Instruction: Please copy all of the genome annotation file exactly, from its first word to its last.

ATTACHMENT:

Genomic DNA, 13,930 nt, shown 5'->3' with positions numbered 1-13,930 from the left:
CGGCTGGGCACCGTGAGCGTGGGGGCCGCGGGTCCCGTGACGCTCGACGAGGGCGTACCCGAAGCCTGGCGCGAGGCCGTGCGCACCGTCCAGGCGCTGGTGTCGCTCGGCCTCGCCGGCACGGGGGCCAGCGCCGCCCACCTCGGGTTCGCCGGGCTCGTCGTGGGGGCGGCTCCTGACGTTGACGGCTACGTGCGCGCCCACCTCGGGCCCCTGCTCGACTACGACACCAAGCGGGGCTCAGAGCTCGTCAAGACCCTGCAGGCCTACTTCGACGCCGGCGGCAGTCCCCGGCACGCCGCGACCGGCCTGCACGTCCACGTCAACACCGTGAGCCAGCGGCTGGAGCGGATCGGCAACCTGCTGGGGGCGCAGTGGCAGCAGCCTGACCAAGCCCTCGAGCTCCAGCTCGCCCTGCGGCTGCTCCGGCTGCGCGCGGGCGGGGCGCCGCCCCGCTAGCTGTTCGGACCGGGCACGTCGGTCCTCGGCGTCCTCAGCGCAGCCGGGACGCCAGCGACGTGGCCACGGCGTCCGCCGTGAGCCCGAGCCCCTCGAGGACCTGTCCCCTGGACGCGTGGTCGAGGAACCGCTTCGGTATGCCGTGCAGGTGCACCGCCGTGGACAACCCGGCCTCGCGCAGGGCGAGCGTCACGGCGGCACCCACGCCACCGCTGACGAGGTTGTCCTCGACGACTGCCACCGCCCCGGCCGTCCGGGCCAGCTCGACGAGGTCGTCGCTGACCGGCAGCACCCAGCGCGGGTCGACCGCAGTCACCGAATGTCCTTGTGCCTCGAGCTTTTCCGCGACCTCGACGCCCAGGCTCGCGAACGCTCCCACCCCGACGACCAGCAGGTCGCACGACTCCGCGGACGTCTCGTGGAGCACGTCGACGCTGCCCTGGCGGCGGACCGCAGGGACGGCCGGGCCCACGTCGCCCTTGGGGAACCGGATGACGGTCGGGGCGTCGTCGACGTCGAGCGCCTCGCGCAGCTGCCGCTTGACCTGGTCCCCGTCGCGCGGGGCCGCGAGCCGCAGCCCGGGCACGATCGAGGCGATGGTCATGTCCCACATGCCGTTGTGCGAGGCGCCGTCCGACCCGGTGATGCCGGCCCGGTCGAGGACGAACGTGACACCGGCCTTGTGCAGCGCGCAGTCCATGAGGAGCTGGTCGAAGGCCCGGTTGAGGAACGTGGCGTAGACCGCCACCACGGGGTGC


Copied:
Genomic DNA, 13,930 nt, shown 5'->3' with positions numbered 1-13,930 from the left:
CGGCTGGGCACCGTGAGCGTGGGGGCCGCGGGTCCCGTGACGCTCGACGAGGGCGTACCCGAAGCCTGGCGCGAGGCCGTGCGCACCGTCCAGGCGCTGGTGTCGCTCGGCCTCGCCGGCACGGGGGCCAGCGCCGCCCACCTCGGGTTCGCCGGGCTCGTCGTGGGGGCGGCTCCTGACGTTGACGGCTACGTGCGCGCCCACCTCGGGCCCCTGCTCGACTACGACACCAAGCGGGGCTCAGAGCTCGTCAAGACCCTGCAGGCCTACTTCGACGCCGGCGGCAGTCCCCGGCACGCCGCGACCGGCCTGCACGTCCACGTCAACACCGTGAGCCAGCGGCTGGAGCGGATCGGCAACCTGCTGGGGGCGCAGTGGCAGCAGCCTGACCAAGCCCTCGAGCTCCAGCTCGCCCTGCGGCTGCTCCGGCTGCGCGCGGGCGGGGCGCCGCCCCGCTAGCTGTTCGGACCGGGCACGTCGGTCCTCGGCGTCCTCAGCGCAGCCGGGACGCCAGCGACGTGGCCACGGCGTCCGCCGTGAGCCCGAGCCCCTCGAGGACCTGTCCCCTGGACGCGTGGTCGAGGAACCGCTTCGGTATGCCGTGCAGGTGCACCGCCGTGGACAACCCGGCCTCGCGCAGGGCGAGCGTCACGGCGGCACCCACGCCACCGCTGACGAGGTTGTCCTCGACGACTGCCACCGCCCCGGCCGTCCGGGCCAGCTCGACGAGGTCGTCGCTGACCGGCAGCACCCAGCGCGGGTCGACCGCAGTCACCGAATGTCCTTGTGCCTCGAGCTTTTCCGCGACCTCGACGCCCAGGCTCGCGAACGCTCCCACCCCGACGACCAGCAGGTCGCACGACTCCGCGGACGTCTCGTGGAGCACGTCGACGCTGCCCTGGCGGCGGACCGCAGGGACGGCCGGGCCCACGTCGCCCTTGGGGAACCGGATGACGGTCGGGGCGTCGTCGACGTCGAGCGCCTCGCGCAGCTGCCGCTTGACCTGGTCCCCGTCGCGCGGGGCCGCGAGCCGCAGCCCGGGCACGATCGAGGCGATGGTCATGTCCCACATGCCGTTGTGCGAGGCGCCGTCCGACCCGGTGATGCCGGCCCGGTCGAGGACGAACGTGACACCGGCCTTGTGCAGCGCGCAGTCCATGAGGAGCTGGTCGAAGGCCCGGTTGAGGAACGTGGCGTAGACCGCCACCACGGGGTGC